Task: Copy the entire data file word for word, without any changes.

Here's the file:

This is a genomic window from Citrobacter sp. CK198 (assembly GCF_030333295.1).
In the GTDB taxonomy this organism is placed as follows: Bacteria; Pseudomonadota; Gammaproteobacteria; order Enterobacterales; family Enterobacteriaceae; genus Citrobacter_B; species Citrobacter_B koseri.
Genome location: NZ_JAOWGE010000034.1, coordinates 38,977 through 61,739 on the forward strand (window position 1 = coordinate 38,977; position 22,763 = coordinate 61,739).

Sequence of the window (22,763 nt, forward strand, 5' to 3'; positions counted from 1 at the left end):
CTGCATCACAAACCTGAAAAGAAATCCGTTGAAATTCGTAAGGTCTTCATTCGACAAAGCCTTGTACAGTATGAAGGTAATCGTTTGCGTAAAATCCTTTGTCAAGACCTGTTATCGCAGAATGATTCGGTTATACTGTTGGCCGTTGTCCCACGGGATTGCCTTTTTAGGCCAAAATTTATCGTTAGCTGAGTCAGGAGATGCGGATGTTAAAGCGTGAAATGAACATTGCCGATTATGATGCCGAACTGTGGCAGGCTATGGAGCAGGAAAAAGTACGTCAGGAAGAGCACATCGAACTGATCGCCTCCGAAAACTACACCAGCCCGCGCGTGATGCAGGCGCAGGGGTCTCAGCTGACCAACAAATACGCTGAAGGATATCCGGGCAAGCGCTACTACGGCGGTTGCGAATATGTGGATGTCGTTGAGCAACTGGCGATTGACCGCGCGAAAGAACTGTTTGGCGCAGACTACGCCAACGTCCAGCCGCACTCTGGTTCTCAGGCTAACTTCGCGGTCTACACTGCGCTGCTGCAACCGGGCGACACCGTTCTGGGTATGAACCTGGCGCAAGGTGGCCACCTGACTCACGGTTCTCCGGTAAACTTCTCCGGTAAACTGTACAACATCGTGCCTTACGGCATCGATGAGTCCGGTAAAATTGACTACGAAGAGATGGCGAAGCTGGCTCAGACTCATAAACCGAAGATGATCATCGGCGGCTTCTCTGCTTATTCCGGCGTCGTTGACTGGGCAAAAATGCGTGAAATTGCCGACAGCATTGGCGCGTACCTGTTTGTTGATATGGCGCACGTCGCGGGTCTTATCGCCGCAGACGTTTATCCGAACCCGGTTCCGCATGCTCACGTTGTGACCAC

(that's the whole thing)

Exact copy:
This is a genomic window from Citrobacter sp. CK198 (assembly GCF_030333295.1).
In the GTDB taxonomy this organism is placed as follows: Bacteria; Pseudomonadota; Gammaproteobacteria; order Enterobacterales; family Enterobacteriaceae; genus Citrobacter_B; species Citrobacter_B koseri.
Genome location: NZ_JAOWGE010000034.1, coordinates 38,977 through 61,739 on the forward strand (window position 1 = coordinate 38,977; position 22,763 = coordinate 61,739).

Sequence of the window (22,763 nt, forward strand, 5' to 3'; positions counted from 1 at the left end):
CTGCATCACAAACCTGAAAAGAAATCCGTTGAAATTCGTAAGGTCTTCATTCGACAAAGCCTTGTACAGTATGAAGGTAATCGTTTGCGTAAAATCCTTTGTCAAGACCTGTTATCGCAGAATGATTCGGTTATACTGTTGGCCGTTGTCCCACGGGATTGCCTTTTTAGGCCAAAATTTATCGTTAGCTGAGTCAGGAGATGCGGATGTTAAAGCGTGAAATGAACATTGCCGATTATGATGCCGAACTGTGGCAGGCTATGGAGCAGGAAAAAGTACGTCAGGAAGAGCACATCGAACTGATCGCCTCCGAAAACTACACCAGCCCGCGCGTGATGCAGGCGCAGGGGTCTCAGCTGACCAACAAATACGCTGAAGGATATCCGGGCAAGCGCTACTACGGCGGTTGCGAATATGTGGATGTCGTTGAGCAACTGGCGATTGACCGCGCGAAAGAACTGTTTGGCGCAGACTACGCCAACGTCCAGCCGCACTCTGGTTCTCAGGCTAACTTCGCGGTCTACACTGCGCTGCTGCAACCGGGCGACACCGTTCTGGGTATGAACCTGGCGCAAGGTGGCCACCTGACTCACGGTTCTCCGGTAAACTTCTCCGGTAAACTGTACAACATCGTGCCTTACGGCATCGATGAGTCCGGTAAAATTGACTACGAAGAGATGGCGAAGCTGGCTCAGACTCATAAACCGAAGATGATCATCGGCGGCTTCTCTGCTTATTCCGGCGTCGTTGACTGGGCAAAAATGCGTGAAATTGCCGACAGCATTGGCGCGTACCTGTTTGTTGATATGGCGCACGTCGCGGGTCTTATCGCCGCAGACGTTTATCCGAACCCGGTTCCGCATGCTCACGTTGTGACCAC